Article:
When Suicide Hits Close to Home

A teen suicide happens in your community. It’s the tragic news you hope you never have to hear. The news spreads quickly throughout the school district, neighborhoods, churches, and online. The immediate reaction that most parents/caregivers experience is fear. Fear that their child knew the teen and may experience tremendous heartbreak. Fear that your child may have some underlying needs/issues that you haven’t seen. Fear that you aren’t sure if your child is really okay. Fear that your child may try to hurt themselves. There are a host of fears that may surface for parents when this tragic situation happens within their community. These fears and worries are an expected and normal response.

Even if you did not know the teen or his/her family well, the situation can still shake you to the core. This is so close to home! This teen rode the same school buses, attended the same classes, had the same teachers, sat in the cafeteria at the same time as your child(ren), mowed your neighbor’s grass, or sold you candy bars a few years ago for a school fundraiser. You or your child may have never even seen, met, or heard of the teen. The feelings are still very real.    

Just because you didn’t know the teen or family well, there is no exclusive list of who gets to feel and grieve when a teen takes his/her own life. Simply learning about this tragedy can be traumatic and cause strong feelings of sadness and worry not only for you but your kids too.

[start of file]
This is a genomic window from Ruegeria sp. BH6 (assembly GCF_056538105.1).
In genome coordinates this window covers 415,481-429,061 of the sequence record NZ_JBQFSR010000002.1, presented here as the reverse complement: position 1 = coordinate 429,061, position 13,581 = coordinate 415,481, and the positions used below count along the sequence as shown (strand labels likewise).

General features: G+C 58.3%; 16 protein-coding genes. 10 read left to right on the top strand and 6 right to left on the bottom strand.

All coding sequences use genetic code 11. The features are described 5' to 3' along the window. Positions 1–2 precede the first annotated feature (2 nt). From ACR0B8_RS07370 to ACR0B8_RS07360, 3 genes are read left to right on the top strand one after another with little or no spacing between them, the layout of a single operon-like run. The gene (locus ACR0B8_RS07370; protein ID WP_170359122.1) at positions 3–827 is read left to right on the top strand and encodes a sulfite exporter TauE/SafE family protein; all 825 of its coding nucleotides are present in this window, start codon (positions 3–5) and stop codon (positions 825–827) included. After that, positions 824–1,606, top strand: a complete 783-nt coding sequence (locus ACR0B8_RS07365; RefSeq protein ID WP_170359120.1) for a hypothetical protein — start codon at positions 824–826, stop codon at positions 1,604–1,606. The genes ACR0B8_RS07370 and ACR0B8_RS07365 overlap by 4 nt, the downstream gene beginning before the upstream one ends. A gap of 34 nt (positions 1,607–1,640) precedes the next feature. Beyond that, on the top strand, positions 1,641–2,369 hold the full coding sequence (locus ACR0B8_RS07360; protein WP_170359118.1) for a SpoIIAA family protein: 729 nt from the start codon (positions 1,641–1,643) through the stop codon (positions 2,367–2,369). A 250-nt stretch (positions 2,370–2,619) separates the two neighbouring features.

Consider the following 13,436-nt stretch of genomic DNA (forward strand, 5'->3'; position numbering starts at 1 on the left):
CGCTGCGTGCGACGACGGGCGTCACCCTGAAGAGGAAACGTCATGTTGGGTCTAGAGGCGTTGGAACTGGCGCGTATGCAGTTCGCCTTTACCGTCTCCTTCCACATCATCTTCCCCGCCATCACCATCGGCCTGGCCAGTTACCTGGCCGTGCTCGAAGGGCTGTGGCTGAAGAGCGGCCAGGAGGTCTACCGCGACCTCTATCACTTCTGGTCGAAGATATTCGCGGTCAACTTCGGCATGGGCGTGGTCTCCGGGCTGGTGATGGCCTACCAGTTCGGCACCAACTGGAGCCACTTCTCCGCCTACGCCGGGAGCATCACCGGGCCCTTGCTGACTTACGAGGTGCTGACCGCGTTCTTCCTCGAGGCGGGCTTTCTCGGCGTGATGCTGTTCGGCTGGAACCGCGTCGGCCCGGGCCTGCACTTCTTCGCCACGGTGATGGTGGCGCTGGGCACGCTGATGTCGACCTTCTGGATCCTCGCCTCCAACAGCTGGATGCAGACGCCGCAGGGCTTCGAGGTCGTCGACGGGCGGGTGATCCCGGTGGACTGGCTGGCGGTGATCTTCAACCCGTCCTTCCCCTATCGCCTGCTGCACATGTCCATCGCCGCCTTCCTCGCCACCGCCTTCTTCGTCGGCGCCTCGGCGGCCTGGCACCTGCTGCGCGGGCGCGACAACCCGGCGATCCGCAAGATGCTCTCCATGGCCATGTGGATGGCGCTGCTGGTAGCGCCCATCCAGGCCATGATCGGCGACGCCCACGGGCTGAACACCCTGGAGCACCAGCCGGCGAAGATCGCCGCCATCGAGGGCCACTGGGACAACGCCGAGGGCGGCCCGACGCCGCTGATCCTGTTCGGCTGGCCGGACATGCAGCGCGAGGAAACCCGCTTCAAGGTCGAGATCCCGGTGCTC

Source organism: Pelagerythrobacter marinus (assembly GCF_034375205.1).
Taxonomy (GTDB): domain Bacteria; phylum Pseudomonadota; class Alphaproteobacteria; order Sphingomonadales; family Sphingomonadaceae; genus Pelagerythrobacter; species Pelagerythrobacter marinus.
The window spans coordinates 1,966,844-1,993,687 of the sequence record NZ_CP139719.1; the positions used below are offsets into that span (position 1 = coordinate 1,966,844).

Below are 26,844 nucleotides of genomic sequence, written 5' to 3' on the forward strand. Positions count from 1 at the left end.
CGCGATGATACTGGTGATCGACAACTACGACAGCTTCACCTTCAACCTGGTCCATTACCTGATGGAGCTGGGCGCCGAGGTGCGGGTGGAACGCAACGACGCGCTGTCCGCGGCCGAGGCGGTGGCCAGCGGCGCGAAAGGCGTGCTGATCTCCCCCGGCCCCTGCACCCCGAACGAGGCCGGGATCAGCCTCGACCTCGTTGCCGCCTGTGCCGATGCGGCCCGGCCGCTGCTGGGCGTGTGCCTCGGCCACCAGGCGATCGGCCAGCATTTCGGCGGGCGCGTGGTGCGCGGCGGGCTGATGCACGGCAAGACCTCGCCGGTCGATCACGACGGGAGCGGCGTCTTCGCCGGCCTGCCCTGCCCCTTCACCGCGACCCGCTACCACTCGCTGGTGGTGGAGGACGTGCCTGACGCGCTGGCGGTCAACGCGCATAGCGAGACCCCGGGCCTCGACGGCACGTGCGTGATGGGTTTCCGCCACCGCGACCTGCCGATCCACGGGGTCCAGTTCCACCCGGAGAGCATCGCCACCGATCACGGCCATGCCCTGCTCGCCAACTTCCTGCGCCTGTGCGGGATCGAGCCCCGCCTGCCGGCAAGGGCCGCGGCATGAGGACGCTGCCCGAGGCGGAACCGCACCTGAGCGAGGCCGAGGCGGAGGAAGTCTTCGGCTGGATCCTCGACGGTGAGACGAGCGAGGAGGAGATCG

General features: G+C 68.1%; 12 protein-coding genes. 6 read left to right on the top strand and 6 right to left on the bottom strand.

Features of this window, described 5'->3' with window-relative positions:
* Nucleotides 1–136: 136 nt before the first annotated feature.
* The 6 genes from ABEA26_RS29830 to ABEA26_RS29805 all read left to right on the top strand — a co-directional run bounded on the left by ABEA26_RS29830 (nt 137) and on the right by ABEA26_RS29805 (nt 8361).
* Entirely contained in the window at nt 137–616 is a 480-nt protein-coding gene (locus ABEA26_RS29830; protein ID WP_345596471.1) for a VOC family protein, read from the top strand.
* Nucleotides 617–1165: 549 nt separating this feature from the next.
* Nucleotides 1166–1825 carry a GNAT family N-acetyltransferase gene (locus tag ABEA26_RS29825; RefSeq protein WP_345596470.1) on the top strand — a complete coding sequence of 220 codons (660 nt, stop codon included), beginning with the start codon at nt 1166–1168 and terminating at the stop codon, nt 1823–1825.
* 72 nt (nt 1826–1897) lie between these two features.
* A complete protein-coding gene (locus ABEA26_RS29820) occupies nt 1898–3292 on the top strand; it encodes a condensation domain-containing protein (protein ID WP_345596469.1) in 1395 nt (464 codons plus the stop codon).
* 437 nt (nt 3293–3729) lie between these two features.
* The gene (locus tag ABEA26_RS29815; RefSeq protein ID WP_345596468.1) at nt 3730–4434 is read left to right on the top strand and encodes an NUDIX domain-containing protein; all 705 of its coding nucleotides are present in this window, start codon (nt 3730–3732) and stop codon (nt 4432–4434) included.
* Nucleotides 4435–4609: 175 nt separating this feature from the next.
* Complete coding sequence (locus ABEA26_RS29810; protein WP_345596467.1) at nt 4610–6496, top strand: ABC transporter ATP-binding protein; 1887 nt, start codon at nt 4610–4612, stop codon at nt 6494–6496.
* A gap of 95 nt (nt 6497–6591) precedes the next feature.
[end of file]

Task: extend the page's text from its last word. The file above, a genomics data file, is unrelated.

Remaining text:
Give yourself permission to feel and grieve. Reach out and connect with your kids and give them that same permission.  If your kids are not ready to talk or discuss the situation immediately, that is okay. It’s okay to give them space and revisit with them at another time. Just make sure they know you are there for them. Invitations to engage are really important to show that you care and that you are there for them when they need you.

Important Facts Related to Teen Suicide 

  • 1 in 5 individuals has a mental health diagnosis during their lifetime
  • Suicide is the 2nd leading cause of death for teens age 15-19
  • These facts are really scary for all parents, especially parents of tweens (ages 10-12) and teens (ages 13-19)
  • Parents may avoid talking about sadness or irritability they see because they don’t know what to say.
  • Parents may just chalk up moodiness to unstable hormones that happen during teen years.
  • This summer the national suicide hotline will be updated with an easier to remember and access number, 9-8-8. 

What should parents do to support themselves and their kids/families?

Be Mindful

  • Take time to practice self-care. Take a few breaths.  Take a short walk.  Call a friend or family member.  Take a bath or read a good book. 
  • Show emotions when you feel them. Your kids learn so many expressions of emotion for you.  It’s okay to be sad in front of them. 
  • Help your kids practice self-care. Give them activities to choose from and do them with your child. 

Be Intentional

  • Manage the message. Talk to your kids about what happened.  No details are needed to do this. They will hear about it from others, and it may be shared in bits and pieces which can be very scary for kids.  
  • Reach out to your child about how they are feeling.  It’s okay if they don’t want to talk or share. Keep inviting them to do so.
  • If your child is really struggling with this news, reach out to get them some additional support. Parents often reach out to school counselors, teachers, pediatricians, other professionals.  Your child may benefit from talking with someone outside of the family. 
  • Adults around your child are part of your tribe and will likely be happy to provide support.

Rely On Your Family’s Strengths

Parents, we are here for you! If you learn of a tragic event in your community and don’t know where to turn, call us.